Otis Taylor wasn’t allowed to graduate high school because of his hair. He finally got his diploma 57 years later.
When he was 17 and in his senior year at Denver High School, Otis Taylor was told to “cut your hair or leave it.” Therefore, Taylor left – and became a famous blues artist. Now, after more than half a century, he has finally received his long-awaited diploma.
Taylor, now 74, was born in Chicago and grew up in Denver, Colorado. When he entered Manuel High School in the 60s, racial discrimination Nothing was unusual in public schools and there were no rules preventing officials from making decisions based on his or other black students’ hair. It was not until recent years that Crown Act, which means “creating a respectful and open world for natural hair” and prohibits discrimination based on hair style and texture, has moved forward in states and Congress.
At that time he said CBS News Coloradohe had a “James Brown haircut.”
“You can have whatever you want on the top, but you have to be clear on the sides,” he said. “The whole school district was coming down on people who didn’t look the way they wanted you to look.”
And he wasn’t ready to give up the freedom of his style, so when the authorities gave him an ultimatum, he went on a mission to “find out how to make my music”.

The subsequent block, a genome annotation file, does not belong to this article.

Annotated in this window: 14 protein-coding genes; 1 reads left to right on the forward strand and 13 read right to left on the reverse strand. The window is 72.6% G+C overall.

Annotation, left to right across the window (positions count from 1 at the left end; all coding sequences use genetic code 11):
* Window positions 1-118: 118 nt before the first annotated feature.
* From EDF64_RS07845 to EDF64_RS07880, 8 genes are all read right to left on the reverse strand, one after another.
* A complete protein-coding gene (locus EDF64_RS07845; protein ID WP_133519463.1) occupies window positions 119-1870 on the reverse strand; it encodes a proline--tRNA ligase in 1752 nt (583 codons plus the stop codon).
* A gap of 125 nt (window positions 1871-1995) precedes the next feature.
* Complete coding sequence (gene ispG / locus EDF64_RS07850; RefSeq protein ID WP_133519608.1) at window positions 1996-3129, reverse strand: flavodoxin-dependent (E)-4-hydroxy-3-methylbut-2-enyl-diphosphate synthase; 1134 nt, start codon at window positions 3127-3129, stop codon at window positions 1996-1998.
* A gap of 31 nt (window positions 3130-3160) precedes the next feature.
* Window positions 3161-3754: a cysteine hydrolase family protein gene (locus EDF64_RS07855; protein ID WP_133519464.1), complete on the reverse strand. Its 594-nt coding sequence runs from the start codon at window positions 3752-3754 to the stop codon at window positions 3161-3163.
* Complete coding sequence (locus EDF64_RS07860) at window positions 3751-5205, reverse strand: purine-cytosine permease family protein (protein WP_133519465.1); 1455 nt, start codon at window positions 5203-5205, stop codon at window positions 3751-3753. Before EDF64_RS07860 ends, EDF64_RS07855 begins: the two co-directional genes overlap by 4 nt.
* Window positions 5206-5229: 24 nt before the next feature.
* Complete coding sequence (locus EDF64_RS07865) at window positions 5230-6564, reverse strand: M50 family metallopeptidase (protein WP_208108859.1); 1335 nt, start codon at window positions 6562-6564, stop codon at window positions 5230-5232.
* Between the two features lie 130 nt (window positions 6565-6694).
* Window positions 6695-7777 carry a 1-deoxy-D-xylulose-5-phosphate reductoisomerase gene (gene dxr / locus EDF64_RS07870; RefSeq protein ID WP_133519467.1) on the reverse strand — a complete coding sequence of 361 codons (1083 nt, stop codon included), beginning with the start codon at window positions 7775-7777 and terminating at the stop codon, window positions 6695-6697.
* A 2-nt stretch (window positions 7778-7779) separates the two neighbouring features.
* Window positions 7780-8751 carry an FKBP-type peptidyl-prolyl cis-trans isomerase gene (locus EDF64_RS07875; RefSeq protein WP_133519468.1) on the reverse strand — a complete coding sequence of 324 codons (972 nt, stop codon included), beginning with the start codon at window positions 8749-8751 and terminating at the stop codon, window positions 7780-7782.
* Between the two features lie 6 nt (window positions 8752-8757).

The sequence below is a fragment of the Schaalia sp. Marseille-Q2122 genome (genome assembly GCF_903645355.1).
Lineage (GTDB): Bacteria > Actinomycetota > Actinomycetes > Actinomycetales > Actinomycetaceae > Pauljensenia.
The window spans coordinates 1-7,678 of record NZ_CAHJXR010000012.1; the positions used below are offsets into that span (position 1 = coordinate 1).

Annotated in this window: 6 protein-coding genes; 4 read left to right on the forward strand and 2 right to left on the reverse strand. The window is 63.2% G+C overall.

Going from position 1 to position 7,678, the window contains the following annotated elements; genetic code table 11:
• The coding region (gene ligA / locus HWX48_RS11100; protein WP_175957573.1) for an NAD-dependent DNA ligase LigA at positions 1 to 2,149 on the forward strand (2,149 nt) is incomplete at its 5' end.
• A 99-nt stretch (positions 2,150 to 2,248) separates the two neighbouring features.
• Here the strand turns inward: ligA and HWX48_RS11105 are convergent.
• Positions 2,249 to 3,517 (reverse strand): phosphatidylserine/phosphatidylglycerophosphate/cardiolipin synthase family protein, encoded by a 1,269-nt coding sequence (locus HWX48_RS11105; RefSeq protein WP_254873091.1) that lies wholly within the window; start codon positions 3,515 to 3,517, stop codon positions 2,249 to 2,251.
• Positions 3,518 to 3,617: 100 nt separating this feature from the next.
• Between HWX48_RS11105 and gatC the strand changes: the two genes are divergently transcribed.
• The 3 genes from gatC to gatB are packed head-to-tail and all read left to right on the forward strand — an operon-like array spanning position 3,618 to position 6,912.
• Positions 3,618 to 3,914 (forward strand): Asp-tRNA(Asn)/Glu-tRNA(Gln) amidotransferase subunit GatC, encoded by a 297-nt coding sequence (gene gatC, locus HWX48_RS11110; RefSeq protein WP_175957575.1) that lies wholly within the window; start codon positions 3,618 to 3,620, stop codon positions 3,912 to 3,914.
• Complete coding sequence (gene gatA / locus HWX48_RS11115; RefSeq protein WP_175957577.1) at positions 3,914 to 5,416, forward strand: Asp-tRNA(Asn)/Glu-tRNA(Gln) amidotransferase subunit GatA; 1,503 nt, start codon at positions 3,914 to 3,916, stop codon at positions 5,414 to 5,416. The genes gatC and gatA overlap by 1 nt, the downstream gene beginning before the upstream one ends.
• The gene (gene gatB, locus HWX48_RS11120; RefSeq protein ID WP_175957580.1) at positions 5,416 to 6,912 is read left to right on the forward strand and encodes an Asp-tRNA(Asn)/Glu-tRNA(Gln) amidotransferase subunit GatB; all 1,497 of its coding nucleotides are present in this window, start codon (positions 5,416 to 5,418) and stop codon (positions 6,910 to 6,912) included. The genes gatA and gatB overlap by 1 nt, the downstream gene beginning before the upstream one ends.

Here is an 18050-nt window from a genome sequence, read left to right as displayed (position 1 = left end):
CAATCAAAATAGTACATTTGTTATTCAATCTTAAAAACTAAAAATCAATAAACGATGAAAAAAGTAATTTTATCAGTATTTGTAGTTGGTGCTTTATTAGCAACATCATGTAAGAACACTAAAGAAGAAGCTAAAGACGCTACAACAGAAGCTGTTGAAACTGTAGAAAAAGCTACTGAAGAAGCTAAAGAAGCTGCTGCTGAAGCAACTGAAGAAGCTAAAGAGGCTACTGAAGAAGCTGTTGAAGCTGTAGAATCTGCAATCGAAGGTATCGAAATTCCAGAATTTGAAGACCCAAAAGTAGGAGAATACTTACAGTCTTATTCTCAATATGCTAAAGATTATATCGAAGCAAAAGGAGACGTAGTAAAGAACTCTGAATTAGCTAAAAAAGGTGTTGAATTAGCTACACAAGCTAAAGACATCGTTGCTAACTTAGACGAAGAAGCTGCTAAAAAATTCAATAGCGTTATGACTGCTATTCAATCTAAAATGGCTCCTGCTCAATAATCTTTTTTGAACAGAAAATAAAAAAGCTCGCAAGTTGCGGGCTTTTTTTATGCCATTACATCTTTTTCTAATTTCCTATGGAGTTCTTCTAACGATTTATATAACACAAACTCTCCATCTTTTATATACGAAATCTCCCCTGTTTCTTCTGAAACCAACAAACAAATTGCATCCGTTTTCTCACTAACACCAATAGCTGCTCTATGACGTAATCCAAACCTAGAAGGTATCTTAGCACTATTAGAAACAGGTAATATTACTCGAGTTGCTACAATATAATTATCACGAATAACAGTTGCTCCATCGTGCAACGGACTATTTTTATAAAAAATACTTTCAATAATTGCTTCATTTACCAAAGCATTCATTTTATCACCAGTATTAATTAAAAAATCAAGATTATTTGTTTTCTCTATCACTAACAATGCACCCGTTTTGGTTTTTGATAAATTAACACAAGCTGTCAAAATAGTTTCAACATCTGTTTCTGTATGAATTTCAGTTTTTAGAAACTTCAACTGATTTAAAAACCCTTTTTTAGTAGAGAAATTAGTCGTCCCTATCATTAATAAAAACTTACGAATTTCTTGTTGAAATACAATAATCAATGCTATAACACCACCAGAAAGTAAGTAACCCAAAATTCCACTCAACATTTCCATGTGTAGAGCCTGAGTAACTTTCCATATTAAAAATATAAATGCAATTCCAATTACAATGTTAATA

“I remember that day thinking, ‘Oh, I’m out of school!'” he recalled.
So he moved to California where his father lived. After a few years and a tour of London, he signed with Blue Horizon Records, according to him website. But he soon returned to Boulder, where he’s been playing music on and off ever since, earning coveted fellowships, awards and devoted fans.
And last week, he finally got a recognition that has been out of reach for decades – his high school diploma.
“Today is a day for us to correct the failures of the past,” Denver School Board Vice President Avontai Anderson said at the graduation ceremony. “I know what Otis experienced with others will never happen again in the state of Colorado.”
And while receiving the diploma was a happy occasion, Taylor told CBS Colorado that her life has been good enough to not regret or dwell on what happened all those decades ago.
“This wrong happened a long time ago. As a black man in America, I’m going to deal with wrongs,” he said. “My kids went to college, my wife loves me, we’ve been married 37 years, how can I regret it?”
So what comes next for Taylor? He posted a hint on his band’s Facebook page.
“Now that I have my diploma, maybe I can apply to the Berklee School of Music. [sic]”